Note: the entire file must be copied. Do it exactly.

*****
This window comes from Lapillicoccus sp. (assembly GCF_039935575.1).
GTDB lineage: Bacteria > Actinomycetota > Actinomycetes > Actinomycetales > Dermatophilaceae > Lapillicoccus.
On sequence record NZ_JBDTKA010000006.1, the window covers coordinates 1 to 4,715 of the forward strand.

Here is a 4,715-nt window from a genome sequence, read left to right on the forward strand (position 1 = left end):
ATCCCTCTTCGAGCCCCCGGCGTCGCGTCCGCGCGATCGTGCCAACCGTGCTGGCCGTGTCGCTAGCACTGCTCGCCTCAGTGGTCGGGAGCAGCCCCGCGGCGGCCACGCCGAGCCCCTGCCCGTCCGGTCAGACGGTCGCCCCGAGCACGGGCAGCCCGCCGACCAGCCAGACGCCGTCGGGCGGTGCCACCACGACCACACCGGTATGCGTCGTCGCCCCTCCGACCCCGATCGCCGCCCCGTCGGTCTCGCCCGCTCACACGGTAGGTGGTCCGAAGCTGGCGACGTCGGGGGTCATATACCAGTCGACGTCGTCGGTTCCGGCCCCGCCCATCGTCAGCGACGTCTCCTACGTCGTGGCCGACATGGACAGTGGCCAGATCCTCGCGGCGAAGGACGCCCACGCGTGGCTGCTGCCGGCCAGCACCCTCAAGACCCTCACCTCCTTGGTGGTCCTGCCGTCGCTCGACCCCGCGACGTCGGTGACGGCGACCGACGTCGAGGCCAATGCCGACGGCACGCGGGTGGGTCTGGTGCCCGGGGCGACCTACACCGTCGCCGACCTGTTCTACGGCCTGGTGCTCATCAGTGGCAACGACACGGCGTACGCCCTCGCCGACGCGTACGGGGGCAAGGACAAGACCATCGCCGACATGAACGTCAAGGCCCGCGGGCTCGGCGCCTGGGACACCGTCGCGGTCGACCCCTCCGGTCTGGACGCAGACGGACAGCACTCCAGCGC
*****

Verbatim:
This window comes from Lapillicoccus sp. (assembly GCF_039935575.1).
GTDB lineage: Bacteria > Actinomycetota > Actinomycetes > Actinomycetales > Dermatophilaceae > Lapillicoccus.
On sequence record NZ_JBDTKA010000006.1, the window covers coordinates 1 to 4,715 of the forward strand.

Here is a 4,715-nt window from a genome sequence, read left to right on the forward strand (position 1 = left end):
ATCCCTCTTCGAGCCCCCGGCGTCGCGTCCGCGCGATCGTGCCAACCGTGCTGGCCGTGTCGCTAGCACTGCTCGCCTCAGTGGTCGGGAGCAGCCCCGCGGCGGCCACGCCGAGCCCCTGCCCGTCCGGTCAGACGGTCGCCCCGAGCACGGGCAGCCCGCCGACCAGCCAGACGCCGTCGGGCGGTGCCACCACGACCACACCGGTATGCGTCGTCGCCCCTCCGACCCCGATCGCCGCCCCGTCGGTCTCGCCCGCTCACACGGTAGGTGGTCCGAAGCTGGCGACGTCGGGGGTCATATACCAGTCGACGTCGTCGGTTCCGGCCCCGCCCATCGTCAGCGACGTCTCCTACGTCGTGGCCGACATGGACAGTGGCCAGATCCTCGCGGCGAAGGACGCCCACGCGTGGCTGCTGCCGGCCAGCACCCTCAAGACCCTCACCTCCTTGGTGGTCCTGCCGTCGCTCGACCCCGCGACGTCGGTGACGGCGACCGACGTCGAGGCCAATGCCGACGGCACGCGGGTGGGTCTGGTGCCCGGGGCGACCTACACCGTCGCCGACCTGTTCTACGGCCTGGTGCTCATCAGTGGCAACGACACGGCGTACGCCCTCGCCGACGCGTACGGGGGCAAGGACAAGACCATCGCCGACATGAACGTCAAGGCCCGCGGGCTCGGCGCCTGGGACACCGTCGCGGTCGACCCCTCCGGTCTGGACGCAGACGGACAGCACTCCAGCGC